This article is from the Isaac Asimov FAQ, by Edward J. Seiler email@example.com and John H. Jenkins firstname.lastname@example.org with numerous contributions by others.
Asimov was a teetotaler in later life, mainly because in all of his
experiences with drinking alcoholic beverages, just one or two drinks were
sufficient to get him drunk. On the day he passed the oral examination
for his Ph.D., he drank five Manhattans in celebration, and his friends
had to carry him back to school and try to sober him up. His wife told
him that he spent that entire night in bed giggling every once in a while
and saying "*Doctor* Asimov".
He was completely inept at any athletic activity that required any
coordination; he never learned how to swim or ride a bicycle. Spending
even ten minutes in the summer sun turned his skin a bright red. In the
army he had the worst score in his company on the physical-conditioning
test (though he had the highest score on the intelligence test). He was
afraid of needles and the sight of blood.
Asimov discovered that he was claustrophiliac, meaning that he was fond of
enclosed places. He was quite comfortable in small rooms with no windows,
and always insisted on using artificial lighting when he worked. He
considered the underground cities on Earth in The Caves of Steel as the
ultimate windowless enclosures.
He did not allow anyone to call him by any nicknames, except for a few old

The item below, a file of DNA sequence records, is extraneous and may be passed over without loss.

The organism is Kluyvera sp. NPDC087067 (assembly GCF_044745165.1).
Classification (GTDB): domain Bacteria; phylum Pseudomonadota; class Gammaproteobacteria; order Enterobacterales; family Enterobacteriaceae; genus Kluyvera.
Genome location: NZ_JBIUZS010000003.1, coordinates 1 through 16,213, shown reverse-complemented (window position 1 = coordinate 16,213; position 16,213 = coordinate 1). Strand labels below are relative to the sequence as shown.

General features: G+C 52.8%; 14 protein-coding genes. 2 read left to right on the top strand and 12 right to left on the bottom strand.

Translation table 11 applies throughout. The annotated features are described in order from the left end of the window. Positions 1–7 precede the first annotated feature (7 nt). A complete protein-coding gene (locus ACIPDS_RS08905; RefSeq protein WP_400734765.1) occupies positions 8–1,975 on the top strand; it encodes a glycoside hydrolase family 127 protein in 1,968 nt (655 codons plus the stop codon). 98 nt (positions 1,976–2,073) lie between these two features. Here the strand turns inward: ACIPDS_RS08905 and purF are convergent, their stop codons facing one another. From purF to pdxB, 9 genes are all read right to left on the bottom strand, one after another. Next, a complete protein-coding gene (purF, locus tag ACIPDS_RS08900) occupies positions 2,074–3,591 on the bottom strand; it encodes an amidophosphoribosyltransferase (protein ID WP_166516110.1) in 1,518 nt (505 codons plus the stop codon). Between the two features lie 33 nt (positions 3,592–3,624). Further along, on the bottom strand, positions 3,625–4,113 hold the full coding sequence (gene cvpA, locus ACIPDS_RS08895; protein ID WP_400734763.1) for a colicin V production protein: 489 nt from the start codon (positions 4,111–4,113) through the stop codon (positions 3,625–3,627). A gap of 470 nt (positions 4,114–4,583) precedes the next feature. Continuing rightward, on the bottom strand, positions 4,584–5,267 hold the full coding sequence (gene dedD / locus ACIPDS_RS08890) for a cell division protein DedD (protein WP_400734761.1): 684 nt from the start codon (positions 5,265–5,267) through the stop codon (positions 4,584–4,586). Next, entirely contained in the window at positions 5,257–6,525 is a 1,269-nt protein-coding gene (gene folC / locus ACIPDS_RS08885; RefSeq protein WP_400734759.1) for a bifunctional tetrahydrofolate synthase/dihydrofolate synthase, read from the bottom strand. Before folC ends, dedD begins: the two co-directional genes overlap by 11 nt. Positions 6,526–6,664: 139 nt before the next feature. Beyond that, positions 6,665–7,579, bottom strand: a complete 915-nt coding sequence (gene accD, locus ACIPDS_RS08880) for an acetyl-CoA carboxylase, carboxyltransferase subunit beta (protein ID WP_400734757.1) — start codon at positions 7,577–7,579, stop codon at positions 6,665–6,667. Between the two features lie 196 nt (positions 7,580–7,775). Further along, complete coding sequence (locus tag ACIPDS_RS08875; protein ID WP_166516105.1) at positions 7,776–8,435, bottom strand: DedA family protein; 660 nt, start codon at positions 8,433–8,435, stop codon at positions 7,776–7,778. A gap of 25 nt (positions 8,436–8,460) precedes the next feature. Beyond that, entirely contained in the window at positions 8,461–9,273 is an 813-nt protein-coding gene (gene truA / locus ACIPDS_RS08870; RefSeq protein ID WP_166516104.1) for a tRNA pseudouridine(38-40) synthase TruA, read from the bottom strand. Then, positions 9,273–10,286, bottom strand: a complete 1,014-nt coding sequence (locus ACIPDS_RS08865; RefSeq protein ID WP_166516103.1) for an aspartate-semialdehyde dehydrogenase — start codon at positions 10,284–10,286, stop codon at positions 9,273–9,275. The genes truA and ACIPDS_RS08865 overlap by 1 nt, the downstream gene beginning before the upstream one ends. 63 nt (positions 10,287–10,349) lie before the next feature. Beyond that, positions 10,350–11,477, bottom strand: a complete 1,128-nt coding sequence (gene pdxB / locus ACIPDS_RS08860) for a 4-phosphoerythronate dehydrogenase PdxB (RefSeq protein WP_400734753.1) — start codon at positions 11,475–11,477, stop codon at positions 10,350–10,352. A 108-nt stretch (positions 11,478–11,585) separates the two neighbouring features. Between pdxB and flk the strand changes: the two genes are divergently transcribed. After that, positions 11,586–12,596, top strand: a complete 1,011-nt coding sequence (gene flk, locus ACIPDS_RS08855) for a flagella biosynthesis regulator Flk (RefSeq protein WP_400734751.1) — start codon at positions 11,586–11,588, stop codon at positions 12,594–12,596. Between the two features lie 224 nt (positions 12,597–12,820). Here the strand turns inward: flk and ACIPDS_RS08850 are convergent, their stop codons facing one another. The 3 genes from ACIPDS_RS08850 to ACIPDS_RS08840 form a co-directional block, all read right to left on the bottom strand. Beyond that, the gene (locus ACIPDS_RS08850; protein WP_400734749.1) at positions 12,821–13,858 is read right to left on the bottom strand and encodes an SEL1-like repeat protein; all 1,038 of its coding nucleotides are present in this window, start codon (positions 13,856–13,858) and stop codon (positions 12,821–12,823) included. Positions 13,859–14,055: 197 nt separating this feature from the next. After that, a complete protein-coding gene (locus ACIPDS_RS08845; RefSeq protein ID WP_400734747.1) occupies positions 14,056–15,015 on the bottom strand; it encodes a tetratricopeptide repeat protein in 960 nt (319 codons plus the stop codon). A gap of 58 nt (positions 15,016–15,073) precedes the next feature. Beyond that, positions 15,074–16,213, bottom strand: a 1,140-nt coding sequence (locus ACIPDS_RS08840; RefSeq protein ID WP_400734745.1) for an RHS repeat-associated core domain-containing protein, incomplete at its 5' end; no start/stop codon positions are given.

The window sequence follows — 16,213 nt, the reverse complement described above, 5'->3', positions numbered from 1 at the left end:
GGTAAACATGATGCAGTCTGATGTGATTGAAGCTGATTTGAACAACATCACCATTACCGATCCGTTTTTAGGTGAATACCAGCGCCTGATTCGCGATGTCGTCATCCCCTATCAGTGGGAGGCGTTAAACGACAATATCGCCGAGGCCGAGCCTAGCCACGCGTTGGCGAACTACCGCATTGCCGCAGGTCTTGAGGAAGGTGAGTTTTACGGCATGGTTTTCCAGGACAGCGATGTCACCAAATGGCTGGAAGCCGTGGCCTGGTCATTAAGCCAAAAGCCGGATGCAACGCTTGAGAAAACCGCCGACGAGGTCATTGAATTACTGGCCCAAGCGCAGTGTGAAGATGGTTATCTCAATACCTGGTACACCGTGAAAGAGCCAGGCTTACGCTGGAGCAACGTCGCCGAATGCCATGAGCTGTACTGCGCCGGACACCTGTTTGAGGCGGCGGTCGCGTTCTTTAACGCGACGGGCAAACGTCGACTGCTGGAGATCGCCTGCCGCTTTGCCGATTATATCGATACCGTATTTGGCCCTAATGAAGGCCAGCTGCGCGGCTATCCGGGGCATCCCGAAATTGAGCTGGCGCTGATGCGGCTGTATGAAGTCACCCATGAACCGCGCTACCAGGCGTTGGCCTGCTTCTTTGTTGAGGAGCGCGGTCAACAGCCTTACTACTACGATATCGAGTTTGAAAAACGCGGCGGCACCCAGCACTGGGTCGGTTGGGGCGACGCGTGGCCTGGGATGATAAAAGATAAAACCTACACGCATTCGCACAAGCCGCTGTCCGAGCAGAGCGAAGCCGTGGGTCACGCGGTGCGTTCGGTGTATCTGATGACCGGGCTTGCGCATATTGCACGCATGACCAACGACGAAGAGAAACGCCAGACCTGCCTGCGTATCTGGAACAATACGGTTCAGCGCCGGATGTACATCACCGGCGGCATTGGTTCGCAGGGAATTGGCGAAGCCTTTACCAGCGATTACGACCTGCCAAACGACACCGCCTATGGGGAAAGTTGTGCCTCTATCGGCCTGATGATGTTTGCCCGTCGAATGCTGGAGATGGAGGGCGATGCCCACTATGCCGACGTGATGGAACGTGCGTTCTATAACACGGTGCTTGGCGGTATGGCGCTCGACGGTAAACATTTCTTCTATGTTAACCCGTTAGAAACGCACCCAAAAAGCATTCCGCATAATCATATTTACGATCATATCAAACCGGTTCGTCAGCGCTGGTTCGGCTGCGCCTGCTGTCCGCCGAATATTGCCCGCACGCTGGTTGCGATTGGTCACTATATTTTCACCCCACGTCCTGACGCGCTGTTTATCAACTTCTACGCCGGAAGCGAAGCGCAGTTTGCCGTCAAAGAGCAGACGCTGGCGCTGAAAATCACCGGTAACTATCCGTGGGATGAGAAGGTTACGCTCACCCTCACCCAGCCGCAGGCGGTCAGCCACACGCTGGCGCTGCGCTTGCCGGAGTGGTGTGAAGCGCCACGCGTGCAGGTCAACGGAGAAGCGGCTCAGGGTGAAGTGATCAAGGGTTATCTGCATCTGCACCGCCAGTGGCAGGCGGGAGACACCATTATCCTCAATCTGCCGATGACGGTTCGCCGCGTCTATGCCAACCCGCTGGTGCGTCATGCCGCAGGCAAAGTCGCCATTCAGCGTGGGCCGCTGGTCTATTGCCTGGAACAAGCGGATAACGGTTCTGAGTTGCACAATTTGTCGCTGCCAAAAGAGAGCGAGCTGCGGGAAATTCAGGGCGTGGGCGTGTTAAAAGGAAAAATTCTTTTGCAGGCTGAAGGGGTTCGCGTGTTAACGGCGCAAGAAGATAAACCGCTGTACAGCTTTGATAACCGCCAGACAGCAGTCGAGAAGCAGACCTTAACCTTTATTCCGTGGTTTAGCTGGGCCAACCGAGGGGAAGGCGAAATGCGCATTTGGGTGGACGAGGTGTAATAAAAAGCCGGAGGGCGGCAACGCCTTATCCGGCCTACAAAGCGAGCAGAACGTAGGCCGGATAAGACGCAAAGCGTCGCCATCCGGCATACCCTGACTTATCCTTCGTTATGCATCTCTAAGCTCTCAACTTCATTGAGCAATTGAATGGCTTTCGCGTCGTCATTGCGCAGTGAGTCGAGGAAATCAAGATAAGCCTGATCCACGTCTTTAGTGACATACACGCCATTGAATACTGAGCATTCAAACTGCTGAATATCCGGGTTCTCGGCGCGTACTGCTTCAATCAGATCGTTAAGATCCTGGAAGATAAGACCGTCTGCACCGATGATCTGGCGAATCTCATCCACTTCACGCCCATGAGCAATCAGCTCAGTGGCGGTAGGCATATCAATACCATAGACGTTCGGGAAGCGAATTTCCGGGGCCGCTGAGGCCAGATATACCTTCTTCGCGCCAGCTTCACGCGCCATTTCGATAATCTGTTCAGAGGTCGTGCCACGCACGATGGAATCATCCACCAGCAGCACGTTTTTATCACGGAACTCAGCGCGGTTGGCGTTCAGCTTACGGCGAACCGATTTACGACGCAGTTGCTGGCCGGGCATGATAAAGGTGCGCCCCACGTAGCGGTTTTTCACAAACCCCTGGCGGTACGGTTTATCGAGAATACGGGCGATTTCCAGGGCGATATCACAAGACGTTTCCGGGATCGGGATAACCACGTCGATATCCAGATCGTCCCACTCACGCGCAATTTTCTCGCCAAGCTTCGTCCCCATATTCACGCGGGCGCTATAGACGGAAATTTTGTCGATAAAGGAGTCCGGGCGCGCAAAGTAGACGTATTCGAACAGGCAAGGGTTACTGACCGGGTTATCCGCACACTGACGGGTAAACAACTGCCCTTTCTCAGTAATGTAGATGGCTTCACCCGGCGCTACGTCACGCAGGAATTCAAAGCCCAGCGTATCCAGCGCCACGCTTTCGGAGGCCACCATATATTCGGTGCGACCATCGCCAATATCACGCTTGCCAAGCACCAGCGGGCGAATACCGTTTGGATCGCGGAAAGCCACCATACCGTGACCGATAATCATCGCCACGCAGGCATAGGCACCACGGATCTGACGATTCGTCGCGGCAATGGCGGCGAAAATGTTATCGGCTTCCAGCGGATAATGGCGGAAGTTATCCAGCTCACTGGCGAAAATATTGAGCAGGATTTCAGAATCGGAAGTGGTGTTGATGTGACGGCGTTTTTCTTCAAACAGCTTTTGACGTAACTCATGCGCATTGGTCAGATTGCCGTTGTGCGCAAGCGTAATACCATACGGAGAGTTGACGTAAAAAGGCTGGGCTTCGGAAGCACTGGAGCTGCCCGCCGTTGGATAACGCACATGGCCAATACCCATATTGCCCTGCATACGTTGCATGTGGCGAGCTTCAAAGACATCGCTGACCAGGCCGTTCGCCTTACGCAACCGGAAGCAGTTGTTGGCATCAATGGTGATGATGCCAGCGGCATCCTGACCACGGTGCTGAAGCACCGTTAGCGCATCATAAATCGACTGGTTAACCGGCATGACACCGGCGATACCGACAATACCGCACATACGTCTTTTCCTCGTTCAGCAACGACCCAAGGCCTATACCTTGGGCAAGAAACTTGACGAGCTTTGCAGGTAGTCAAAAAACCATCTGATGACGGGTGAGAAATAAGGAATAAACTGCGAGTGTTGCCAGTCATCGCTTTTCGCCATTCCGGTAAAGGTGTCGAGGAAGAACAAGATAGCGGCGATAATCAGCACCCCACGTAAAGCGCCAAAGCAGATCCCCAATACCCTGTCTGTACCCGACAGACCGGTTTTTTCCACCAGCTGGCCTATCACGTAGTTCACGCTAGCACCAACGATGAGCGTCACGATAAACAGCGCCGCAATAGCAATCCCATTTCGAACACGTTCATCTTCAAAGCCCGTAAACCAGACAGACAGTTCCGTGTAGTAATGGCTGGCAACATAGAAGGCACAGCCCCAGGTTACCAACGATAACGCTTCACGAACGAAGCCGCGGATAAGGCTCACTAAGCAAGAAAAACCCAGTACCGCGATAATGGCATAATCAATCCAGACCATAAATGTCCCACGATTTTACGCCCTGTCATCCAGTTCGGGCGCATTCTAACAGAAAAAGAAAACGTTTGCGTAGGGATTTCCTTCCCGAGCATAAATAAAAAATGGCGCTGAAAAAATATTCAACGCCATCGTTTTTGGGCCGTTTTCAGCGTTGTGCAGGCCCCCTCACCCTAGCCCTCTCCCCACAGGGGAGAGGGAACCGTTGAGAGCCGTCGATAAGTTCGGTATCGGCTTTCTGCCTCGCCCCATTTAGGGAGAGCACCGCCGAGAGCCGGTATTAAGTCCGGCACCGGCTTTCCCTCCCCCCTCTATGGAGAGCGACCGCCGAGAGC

friends who had been calling him Ike for years.
Asimov hated it when his name was misspelled in print or mispronounced by
others. His desire to have his name spelled correctly even resulted in a
1957 short story, "Spell my Name with an 's'".
(Notable instances of his name being misspelled occurred on the cover of
the November 1952 issue of Galaxy , which contained "The Martian Way",
and on his 1976 Nebula Award for "The Bicentennial Man".)
When in 1939 he wrote a letter to Planet Stories , which printed it and
spelled his name "Isaac Asenion", he quickly fired off an angry letter to
them. (His friend Lester Del Rey took great delight in referring to him
as "Asenion" for many years afterward. On the other hand, Asimov himself
referred to positronic robots with the Three Laws as "Asenion" robots in
The Caves of Steel .)
Asimov was quite perturbed when Johnny Carson, host of the Tonight Show,
pronounced his first name as I-ZAK, with equal emphasis on both syllables,
during an appearance on the television show in New York in 1968.